The health care power of attorney is the document where you choose who you want to make medical decisions for you if you cannot make your own decisions. This person is usually acting because there is a medical crisis, so it is important that you choose someone who can handle that kind of stress.
When you don’t have a health care power of attorney, a couple of things happen. If you are married, medical professionals usually look to the spouse to make decisions. That is fine if the spouse is able to, but maybe they were in the car accident with you and need someone to make decisions for them, too, or maybe they have dementia or Alzheimer’s and can no longer make decisions for you.
Or perhaps you are not married? You think to yourself, “That’s fine. My kids can decide.” Most medical facilities will need a majority agreement between your children before they can act on your behalf, and if you have two children, they must agree unanimously. If there is no majority, the kids end up in probate court in a guardianship proceeding to determine who will be in charge of your medical decisions. Regardless of agreement or not, the process of obtaining multiple children’s agreement may be time consuming – wasting valuable time you may not have.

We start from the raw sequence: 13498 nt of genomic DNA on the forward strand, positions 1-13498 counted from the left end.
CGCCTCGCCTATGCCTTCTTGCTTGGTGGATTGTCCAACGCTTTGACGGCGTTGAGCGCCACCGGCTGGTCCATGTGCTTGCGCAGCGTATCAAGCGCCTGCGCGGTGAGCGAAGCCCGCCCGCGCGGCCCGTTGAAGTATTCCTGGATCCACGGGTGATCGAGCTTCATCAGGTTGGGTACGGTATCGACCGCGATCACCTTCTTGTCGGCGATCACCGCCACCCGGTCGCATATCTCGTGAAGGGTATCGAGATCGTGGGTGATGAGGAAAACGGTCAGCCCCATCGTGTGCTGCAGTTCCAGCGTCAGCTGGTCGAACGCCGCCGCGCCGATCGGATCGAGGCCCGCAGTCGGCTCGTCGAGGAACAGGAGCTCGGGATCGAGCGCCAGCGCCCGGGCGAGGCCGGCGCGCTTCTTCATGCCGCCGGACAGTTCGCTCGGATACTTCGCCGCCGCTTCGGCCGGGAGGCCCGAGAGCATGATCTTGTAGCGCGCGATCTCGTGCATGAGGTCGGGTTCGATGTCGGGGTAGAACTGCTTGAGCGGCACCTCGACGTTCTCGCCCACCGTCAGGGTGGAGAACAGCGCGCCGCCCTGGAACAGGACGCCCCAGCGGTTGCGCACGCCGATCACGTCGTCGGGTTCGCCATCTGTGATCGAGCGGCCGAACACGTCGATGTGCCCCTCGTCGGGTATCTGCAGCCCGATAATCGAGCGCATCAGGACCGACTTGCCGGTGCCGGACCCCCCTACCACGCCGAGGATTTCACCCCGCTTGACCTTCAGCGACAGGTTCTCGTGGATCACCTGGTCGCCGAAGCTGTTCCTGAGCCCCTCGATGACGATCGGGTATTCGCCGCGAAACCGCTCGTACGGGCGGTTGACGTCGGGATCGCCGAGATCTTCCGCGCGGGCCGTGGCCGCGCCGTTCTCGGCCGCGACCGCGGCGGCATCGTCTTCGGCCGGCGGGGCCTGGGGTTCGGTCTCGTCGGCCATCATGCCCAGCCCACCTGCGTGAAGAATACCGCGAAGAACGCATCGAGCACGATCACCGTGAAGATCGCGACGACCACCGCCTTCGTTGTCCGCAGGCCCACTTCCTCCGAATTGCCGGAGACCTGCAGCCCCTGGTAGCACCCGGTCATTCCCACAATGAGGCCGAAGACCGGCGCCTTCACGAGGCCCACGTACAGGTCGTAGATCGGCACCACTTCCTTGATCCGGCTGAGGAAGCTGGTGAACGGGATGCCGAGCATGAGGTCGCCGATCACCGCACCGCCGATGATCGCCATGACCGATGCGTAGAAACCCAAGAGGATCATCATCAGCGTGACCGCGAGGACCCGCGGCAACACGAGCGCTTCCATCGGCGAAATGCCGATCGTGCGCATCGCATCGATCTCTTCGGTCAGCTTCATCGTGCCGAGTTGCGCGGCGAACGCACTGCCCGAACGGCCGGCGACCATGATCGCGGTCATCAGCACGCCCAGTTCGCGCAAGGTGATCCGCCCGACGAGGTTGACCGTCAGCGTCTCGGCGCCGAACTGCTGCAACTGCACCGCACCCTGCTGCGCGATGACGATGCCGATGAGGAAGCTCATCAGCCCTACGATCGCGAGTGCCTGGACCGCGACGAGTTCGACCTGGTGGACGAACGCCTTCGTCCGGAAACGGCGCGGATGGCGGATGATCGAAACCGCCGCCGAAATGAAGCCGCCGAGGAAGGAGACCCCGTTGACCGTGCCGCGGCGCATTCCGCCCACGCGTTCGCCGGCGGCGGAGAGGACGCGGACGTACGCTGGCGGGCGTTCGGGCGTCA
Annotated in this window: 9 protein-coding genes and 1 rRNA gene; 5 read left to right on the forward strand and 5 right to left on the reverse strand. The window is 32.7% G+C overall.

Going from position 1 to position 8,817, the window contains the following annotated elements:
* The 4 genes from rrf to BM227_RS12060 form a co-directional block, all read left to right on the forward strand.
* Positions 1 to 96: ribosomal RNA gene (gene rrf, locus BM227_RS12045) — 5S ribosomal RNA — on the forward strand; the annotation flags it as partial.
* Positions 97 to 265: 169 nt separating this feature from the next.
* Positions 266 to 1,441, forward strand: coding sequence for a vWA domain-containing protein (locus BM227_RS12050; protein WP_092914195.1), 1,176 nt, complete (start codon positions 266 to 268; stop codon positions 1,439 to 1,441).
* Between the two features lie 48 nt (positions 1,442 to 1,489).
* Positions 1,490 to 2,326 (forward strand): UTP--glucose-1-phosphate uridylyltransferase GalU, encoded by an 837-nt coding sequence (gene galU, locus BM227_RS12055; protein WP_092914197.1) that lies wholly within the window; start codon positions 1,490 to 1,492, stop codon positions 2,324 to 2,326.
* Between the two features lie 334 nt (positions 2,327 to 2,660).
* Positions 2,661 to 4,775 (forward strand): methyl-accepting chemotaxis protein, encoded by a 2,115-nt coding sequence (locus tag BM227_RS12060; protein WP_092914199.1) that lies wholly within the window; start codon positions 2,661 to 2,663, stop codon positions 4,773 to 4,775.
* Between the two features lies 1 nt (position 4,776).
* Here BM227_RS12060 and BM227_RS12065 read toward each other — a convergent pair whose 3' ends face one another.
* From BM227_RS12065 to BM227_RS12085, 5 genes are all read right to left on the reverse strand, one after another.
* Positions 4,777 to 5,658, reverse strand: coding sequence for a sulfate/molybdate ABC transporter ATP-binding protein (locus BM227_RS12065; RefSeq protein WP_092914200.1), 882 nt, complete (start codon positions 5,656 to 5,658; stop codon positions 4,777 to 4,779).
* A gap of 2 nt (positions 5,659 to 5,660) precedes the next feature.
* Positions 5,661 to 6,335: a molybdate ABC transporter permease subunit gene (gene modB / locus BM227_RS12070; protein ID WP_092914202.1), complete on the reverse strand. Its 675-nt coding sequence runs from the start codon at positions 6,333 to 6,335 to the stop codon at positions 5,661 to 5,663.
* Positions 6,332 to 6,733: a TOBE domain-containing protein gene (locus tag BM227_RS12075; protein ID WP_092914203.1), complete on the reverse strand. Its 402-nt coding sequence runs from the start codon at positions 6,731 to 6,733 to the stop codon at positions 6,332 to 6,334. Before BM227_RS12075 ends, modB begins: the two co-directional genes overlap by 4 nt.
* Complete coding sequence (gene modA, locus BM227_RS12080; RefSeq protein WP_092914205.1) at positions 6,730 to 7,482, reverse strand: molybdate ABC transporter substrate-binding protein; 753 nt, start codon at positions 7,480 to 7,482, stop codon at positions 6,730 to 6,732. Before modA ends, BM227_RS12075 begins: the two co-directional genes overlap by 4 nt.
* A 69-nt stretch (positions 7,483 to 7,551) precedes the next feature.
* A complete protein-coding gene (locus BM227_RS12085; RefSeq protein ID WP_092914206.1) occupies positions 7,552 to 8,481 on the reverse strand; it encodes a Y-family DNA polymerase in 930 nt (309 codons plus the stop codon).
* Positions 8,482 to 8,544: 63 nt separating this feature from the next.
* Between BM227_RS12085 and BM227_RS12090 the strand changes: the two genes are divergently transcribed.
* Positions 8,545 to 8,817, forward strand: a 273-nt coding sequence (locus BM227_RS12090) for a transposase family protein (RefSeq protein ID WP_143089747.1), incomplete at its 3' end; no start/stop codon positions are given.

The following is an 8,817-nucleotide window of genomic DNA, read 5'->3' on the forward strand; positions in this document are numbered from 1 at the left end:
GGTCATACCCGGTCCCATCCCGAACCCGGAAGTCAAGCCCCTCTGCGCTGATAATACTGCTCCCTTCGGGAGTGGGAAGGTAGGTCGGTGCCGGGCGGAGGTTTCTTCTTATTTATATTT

The living will is the document in which you make decisions regarding end of life care – “pull the plug.” If you are in a persistent vegetative state, irreversible coma, or have some other terminal condition and have no reasonable hope of recovery, do you want to be kept alive artificially with feeding tubes? Do you want to be resuscitated if you have a heart attack? Making these important decisions ahead of time is one of the greatest gifts you can give to your loved ones.